The jail then receives a fax from ICE with a request for notification of the individual’s release date or an immigration detainer. The sheriff’s office will only hold an individual if the detainer is signed by a judge, which is very rare, Schermerhorn said.

Since the sheriff doesn’t allow ICE agents in the jail, the booking sergeant typically notifies the immigration authorities of a release by calling them on the phone while the person changes into their civilian clothing and staff processes the release paperwork. Schermerhorn said it usually occurs just a few minutes before the person leaves the facility. 

That begs the question, how does an ICE agent arrive within minutes?

“Enforcement and Removal Operations (ERO) San Francisco does not have an office location in Marin County,” Denise Hauser, an ICE public affairs officer, said in an email.

As it turns out, agents don’t actually need that phone call from the booking sergeant or to be located in an office near the jail. A public website maintained by the sheriff’s office lists every inmate in the Marin County Jail, with their release date added once it is scheduled. The jail releases inmates twice daily, at 7:30am and 7:30pm.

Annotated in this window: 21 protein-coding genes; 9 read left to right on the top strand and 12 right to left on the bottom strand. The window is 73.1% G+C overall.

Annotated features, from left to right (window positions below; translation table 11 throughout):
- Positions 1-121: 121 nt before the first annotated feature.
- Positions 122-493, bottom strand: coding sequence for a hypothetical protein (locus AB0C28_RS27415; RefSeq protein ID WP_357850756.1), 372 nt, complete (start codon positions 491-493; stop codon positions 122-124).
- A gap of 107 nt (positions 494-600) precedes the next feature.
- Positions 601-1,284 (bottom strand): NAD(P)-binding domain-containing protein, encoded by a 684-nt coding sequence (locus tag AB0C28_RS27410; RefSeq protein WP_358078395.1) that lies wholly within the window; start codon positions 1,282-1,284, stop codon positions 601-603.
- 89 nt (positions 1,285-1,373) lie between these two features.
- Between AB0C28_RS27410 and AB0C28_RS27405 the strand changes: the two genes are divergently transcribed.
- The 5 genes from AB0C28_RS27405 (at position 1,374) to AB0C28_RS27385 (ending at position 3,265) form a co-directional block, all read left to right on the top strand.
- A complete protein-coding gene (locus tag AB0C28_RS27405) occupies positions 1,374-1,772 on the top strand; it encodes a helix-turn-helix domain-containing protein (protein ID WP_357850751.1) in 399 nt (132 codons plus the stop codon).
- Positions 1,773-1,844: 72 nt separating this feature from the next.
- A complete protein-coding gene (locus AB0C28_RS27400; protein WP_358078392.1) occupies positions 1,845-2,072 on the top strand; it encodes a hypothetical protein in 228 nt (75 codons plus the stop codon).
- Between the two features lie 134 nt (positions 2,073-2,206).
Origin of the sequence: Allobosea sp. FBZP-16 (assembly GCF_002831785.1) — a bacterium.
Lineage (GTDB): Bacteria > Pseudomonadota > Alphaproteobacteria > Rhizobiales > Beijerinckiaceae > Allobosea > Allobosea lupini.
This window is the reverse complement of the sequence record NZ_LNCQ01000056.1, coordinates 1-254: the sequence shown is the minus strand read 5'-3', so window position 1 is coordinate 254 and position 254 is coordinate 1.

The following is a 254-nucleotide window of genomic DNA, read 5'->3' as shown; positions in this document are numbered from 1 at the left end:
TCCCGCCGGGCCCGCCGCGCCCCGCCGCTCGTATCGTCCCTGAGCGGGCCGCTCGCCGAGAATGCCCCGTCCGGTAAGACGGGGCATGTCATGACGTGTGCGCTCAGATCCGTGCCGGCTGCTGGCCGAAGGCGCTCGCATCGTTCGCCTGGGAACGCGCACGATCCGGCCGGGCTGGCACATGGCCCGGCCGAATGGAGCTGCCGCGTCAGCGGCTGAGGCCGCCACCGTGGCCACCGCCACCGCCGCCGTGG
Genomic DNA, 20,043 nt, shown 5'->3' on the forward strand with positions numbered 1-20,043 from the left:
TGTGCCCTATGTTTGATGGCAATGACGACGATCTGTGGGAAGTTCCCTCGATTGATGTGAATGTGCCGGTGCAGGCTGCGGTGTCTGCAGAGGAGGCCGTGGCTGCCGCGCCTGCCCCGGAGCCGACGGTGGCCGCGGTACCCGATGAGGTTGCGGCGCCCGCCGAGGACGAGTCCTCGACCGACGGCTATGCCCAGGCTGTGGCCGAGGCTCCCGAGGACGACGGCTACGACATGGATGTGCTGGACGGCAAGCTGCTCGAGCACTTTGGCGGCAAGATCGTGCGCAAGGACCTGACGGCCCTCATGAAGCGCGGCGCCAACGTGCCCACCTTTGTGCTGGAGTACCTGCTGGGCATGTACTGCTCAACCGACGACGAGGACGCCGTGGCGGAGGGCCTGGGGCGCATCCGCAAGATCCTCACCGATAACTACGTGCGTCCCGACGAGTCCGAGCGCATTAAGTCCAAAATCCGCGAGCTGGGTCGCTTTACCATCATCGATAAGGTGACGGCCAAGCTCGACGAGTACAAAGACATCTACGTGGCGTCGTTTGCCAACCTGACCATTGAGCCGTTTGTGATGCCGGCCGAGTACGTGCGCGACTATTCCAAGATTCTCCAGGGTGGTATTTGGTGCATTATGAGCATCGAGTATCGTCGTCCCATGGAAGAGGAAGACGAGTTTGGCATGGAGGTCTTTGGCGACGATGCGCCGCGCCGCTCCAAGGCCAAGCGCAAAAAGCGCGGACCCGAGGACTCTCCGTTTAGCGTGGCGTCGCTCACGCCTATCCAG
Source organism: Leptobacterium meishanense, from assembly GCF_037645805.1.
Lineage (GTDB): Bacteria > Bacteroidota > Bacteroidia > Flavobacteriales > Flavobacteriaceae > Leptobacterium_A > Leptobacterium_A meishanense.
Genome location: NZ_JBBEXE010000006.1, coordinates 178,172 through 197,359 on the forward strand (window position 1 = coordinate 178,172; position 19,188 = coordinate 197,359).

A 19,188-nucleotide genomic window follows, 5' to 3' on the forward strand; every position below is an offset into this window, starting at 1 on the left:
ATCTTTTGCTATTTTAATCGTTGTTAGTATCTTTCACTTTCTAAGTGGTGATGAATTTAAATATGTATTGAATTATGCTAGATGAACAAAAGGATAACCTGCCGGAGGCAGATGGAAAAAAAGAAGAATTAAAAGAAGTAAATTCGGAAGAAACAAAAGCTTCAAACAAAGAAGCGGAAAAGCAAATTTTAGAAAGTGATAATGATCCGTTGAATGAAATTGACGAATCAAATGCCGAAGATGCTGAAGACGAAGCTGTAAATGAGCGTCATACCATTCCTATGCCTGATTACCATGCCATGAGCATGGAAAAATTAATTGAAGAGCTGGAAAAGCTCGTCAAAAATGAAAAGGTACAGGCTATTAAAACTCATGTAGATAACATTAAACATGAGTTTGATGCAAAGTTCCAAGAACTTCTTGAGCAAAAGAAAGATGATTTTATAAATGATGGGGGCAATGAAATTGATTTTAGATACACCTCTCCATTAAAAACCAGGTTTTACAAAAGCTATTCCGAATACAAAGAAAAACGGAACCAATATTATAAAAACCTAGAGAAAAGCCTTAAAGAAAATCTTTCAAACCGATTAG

Clearly, the Marin County Sheriff’s Office makes it easy for ICE to pick up any undocumented immigrant upon release from the jail, even if the person was booked for a single misdemeanor and never held to the charge.

“There are some counties, aka San Francisco, that don’t call ICE for anything,” Scardina said. “There are counties—I’ve talked to my peer sheriffs—that do far more than we do.”

Lisa Bennett, a long-time immigration reform activist who has kept track of Scardina’s and his predecessor’s cooperation with ICE, believes the policy is steeped in racism.

“If you support the criminal justice system, then let it do its job,” Bennett said. “People serve their time and technically pay their debt to society. But people who are considered ‘other than us’ are subject to further punishment. In Marin, that’s brown people just because of where they’re from. Most of those 13 people [whom ICE received notification about] were from Central America.”